With the title lost, the mat moguls let the trial go by default to Shikat.

Shortly thereafter, on May 5th, 1936, just to make it official, Shikat came into Madison Square Garden in New York where, under the promotional “genius” of the Johnston brothers and Jack Pfeffer, he again lost to Ali Baba. Only twenty-five hundred people witnessed the New York bout, but Haft, Pfeffer, Weismuller, the Johnston brothers and Sandow were satisfied that they had established Ali Baba’s New York State claim to the heavyweight crown.

A few days after losing a second time to Ali Baba, Shikat returned to Germany with the body of his wife, who had been killed just a day after the New York bout with Ali Baba, in an automobile accident in Columbus, Ohio.

“Toots” Mondt came to the rescue again.

Figuring the next step in the Haft, Weismuller, Sandow and Pfeffer move would be to match Ali Baba with Everett Marshall, and thus put Sandow back in the driver’s seat with the heavyweight title, Mondt began making overtures to all parties, at the same time Ray Fabiani, Tom Packs, and Rudy Dusek were trying to make connections with the new title czars.

Pfeffer finally became imbued with the idea that Haft, Sandow and Weismuller were going to double-cross him and work with his old enemies again.

“If enybuddy got to woik wit the trost hi vant hit should be Pfeffer,” the little Litvak told Charlie Johnston. “Ve vill see ‘Toots’ Mondt and mak a double-cross of Sandow, Haft and Weismuller.”

Pfeffer found a willing listener in Mondt.

In the early part of June, 1936, Mondt sneaked quietly into New York and after a forty-eight-hour conversation with Pfeffer at the Hotel Warwick, Dave Levin, an ex-butcher boy from Jamaica, New York, was selected as the instrument to be used in the defeat of Ali Baba, the Sandow, Haft and Weismuller champion.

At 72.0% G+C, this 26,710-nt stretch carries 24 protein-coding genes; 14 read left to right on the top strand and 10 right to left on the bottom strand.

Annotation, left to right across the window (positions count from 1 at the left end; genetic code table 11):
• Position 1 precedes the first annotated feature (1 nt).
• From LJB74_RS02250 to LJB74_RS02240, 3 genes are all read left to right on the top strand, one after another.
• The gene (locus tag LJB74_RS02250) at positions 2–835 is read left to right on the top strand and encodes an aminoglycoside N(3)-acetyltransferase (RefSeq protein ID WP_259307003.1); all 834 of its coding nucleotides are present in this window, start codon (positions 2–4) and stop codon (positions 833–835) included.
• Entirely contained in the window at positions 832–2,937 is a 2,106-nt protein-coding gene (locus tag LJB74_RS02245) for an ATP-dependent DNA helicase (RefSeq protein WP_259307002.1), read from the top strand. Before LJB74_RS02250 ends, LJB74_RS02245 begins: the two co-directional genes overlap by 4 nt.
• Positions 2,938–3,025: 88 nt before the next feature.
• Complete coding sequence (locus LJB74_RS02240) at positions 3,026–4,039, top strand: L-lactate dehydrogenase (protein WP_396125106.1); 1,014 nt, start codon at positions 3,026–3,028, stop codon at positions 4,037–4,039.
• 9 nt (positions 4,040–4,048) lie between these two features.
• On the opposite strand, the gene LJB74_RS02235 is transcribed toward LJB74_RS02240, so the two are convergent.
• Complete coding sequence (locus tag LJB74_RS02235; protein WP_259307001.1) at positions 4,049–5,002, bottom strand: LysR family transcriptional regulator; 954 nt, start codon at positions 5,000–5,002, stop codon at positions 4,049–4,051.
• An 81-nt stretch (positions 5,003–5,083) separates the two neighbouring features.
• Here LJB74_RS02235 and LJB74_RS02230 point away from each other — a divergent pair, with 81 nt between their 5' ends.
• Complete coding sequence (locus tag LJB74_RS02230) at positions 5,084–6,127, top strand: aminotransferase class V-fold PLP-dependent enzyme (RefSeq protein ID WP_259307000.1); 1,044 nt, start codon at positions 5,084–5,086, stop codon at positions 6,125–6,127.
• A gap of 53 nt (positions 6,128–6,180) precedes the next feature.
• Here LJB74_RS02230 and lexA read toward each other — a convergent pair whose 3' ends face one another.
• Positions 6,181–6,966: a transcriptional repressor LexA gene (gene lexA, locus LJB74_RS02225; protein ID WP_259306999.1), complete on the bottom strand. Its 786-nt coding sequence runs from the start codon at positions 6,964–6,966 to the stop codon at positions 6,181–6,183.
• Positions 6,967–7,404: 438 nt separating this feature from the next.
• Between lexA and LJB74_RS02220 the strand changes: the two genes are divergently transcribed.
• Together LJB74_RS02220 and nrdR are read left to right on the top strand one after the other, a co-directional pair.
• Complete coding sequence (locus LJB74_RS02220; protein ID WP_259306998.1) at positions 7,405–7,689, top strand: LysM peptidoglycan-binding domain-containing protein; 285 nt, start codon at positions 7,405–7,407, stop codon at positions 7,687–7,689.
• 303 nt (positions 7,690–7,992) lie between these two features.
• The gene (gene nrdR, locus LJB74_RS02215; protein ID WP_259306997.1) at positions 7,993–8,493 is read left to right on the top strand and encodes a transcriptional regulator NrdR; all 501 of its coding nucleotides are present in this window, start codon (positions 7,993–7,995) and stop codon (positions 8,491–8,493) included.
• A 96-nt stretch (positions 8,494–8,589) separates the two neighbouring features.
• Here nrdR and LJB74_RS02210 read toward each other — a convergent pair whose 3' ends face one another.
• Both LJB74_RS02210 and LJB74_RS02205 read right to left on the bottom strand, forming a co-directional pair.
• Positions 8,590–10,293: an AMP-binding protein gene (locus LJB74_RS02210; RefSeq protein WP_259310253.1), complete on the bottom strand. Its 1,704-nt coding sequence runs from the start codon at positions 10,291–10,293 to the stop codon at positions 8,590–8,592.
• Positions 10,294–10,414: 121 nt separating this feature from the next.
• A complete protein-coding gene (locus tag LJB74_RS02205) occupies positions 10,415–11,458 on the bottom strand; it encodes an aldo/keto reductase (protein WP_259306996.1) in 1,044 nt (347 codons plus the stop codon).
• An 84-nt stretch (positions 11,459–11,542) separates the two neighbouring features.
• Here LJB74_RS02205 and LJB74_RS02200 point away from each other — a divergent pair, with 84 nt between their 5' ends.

Levin was originally supposed to steal the title from Ali Baba during a bout at the Dyckman Oval in upper Harlem, but when the show was rained out, the match was held in Newark the following night, June 12, 1936.

A well timed kick in the groin, with Levin on the receiving end, and the title returned to Mondt, when referee Frank Sinborn disqualified Ali Baba, and awarded Levin the title on a foul, and proclaimed him “World Champion.”

Like the “Star Spangled Banner,” the bombs began bursting in air, on June 13th, for the sports world soon learned that Mondt had become manager of Levin. According to reports, Mondt paid Pfeffer $17,000 for Levin’s contract.

The wily Mondt had laid his lines so well that prior to the Ali Baba-Levin match at the Meadowbrook Bowl in Newark, Pfeffer was convinced that Weismuller, Haft and Sandow were on the verge of declaring him out of the combination, and making Mondt their partner.

This little thought was put over on Pfeffer through the expediency of countless phone messages left at Mondt’s hotel, which read: